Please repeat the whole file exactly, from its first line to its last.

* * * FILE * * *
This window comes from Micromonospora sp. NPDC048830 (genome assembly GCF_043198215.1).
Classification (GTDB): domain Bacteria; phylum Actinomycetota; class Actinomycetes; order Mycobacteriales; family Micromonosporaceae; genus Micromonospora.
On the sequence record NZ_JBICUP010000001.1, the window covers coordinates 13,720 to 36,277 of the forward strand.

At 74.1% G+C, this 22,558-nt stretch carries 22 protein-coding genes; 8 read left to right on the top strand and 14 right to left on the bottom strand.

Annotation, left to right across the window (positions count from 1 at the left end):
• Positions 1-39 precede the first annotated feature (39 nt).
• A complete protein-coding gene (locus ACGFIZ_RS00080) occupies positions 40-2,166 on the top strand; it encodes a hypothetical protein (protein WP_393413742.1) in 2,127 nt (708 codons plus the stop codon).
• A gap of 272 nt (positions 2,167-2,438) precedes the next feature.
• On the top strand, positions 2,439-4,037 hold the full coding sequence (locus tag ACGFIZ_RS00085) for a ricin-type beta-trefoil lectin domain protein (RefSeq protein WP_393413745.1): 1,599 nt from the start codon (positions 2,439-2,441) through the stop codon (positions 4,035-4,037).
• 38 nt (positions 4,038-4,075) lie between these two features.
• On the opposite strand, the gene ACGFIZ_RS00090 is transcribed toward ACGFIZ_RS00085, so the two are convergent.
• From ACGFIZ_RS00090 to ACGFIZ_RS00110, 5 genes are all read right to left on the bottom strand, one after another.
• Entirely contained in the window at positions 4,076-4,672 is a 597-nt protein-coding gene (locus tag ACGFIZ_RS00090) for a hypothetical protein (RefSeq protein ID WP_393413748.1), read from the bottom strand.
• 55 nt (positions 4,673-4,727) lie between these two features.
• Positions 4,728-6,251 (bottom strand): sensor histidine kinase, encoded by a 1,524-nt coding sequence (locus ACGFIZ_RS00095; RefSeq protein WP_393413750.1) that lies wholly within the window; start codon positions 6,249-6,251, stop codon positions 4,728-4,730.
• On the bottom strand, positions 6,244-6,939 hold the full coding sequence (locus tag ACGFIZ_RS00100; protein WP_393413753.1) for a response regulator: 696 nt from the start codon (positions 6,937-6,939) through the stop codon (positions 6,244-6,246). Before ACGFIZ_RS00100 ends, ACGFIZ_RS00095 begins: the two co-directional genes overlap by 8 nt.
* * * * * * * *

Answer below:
This window comes from Micromonospora sp. NPDC048830 (genome assembly GCF_043198215.1).
Classification (GTDB): domain Bacteria; phylum Actinomycetota; class Actinomycetes; order Mycobacteriales; family Micromonosporaceae; genus Micromonospora.
On the sequence record NZ_JBICUP010000001.1, the window covers coordinates 13,720 to 36,277 of the forward strand.

At 74.1% G+C, this 22,558-nt stretch carries 22 protein-coding genes; 8 read left to right on the top strand and 14 right to left on the bottom strand.

Annotation, left to right across the window (positions count from 1 at the left end):
• Positions 1-39 precede the first annotated feature (39 nt).
• A complete protein-coding gene (locus ACGFIZ_RS00080) occupies positions 40-2,166 on the top strand; it encodes a hypothetical protein (protein WP_393413742.1) in 2,127 nt (708 codons plus the stop codon).
• A gap of 272 nt (positions 2,167-2,438) precedes the next feature.
• On the top strand, positions 2,439-4,037 hold the full coding sequence (locus tag ACGFIZ_RS00085) for a ricin-type beta-trefoil lectin domain protein (RefSeq protein WP_393413745.1): 1,599 nt from the start codon (positions 2,439-2,441) through the stop codon (positions 4,035-4,037).
• 38 nt (positions 4,038-4,075) lie between these two features.
• On the opposite strand, the gene ACGFIZ_RS00090 is transcribed toward ACGFIZ_RS00085, so the two are convergent.
• From ACGFIZ_RS00090 to ACGFIZ_RS00110, 5 genes are all read right to left on the bottom strand, one after another.
• Entirely contained in the window at positions 4,076-4,672 is a 597-nt protein-coding gene (locus tag ACGFIZ_RS00090) for a hypothetical protein (RefSeq protein ID WP_393413748.1), read from the bottom strand.
• 55 nt (positions 4,673-4,727) lie between these two features.
• Positions 4,728-6,251 (bottom strand): sensor histidine kinase, encoded by a 1,524-nt coding sequence (locus ACGFIZ_RS00095; RefSeq protein WP_393413750.1) that lies wholly within the window; start codon positions 6,249-6,251, stop codon positions 4,728-4,730.
• On the bottom strand, positions 6,244-6,939 hold the full coding sequence (locus tag ACGFIZ_RS00100; protein WP_393413753.1) for a response regulator: 696 nt from the start codon (positions 6,937-6,939) through the stop codon (positions 6,244-6,246). Before ACGFIZ_RS00100 ends, ACGFIZ_RS00095 begins: the two co-directional genes overlap by 8 nt.